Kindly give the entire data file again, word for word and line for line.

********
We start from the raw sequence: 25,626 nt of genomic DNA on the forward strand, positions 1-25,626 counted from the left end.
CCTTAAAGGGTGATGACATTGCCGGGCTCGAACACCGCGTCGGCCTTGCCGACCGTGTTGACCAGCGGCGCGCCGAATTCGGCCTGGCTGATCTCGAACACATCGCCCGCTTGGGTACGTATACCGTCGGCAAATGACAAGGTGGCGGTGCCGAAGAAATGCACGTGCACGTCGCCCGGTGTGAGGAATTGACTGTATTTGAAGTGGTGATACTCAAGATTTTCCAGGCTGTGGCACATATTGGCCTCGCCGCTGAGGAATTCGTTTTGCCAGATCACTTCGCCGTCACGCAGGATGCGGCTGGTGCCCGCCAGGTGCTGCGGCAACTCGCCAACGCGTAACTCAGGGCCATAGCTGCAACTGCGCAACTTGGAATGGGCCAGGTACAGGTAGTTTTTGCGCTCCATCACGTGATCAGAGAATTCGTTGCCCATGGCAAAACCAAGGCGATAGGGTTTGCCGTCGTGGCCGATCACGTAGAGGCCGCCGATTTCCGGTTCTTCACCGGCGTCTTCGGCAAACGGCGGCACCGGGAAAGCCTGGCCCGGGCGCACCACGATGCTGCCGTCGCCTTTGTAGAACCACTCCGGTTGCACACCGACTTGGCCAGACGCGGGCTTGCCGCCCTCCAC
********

We start from the raw sequence: 25,626 nt of genomic DNA on the forward strand, positions 1-25,626 counted from the left end.
CCTTAAAGGGTGATGACATTGCCGGGCTCGAACACCGCGTCGGCCTTGCCGACCGTGTTGACCAGCGGCGCGCCGAATTCGGCCTGGCTGATCTCGAACACATCGCCCGCTTGGGTACGTATACCGTCGGCAAATGACAAGGTGGCGGTGCCGAAGAAATGCACGTGCACGTCGCCCGGTGTGAGGAATTGACTGTATTTGAAGTGGTGATACTCAAGATTTTCCAGGCTGTGGCACATATTGGCCTCGCCGCTGAGGAATTCGTTTTGCCAGATCACTTCGCCGTCACGCAGGATGCGGCTGGTGCCCGCCAGGTGCTGCGGCAACTCGCCAACGCGTAACTCAGGGCCATAGCTGCAACTGCGCAACTTGGAATGGGCCAGGTACAGGTAGTTTTTGCGCTCCATCACGTGATCAGAGAATTCGTTGCCCATGGCAAAACCAAGGCGATAGGGTTTGCCGTCGTGGCCGATCACGTAGAGGCCGCCGATTTCCGGTTCTTCACCGGCGTCTTCGGCAAACGGCGGCACCGGGAAAGCCTGGCCCGGGCGCACCACGATGCTGCCGTCGCCTTTGTAGAACCACTCCGGTTGCACACCGACTTGGCCAGACGCGGGCTTGCCGCCCTCCAC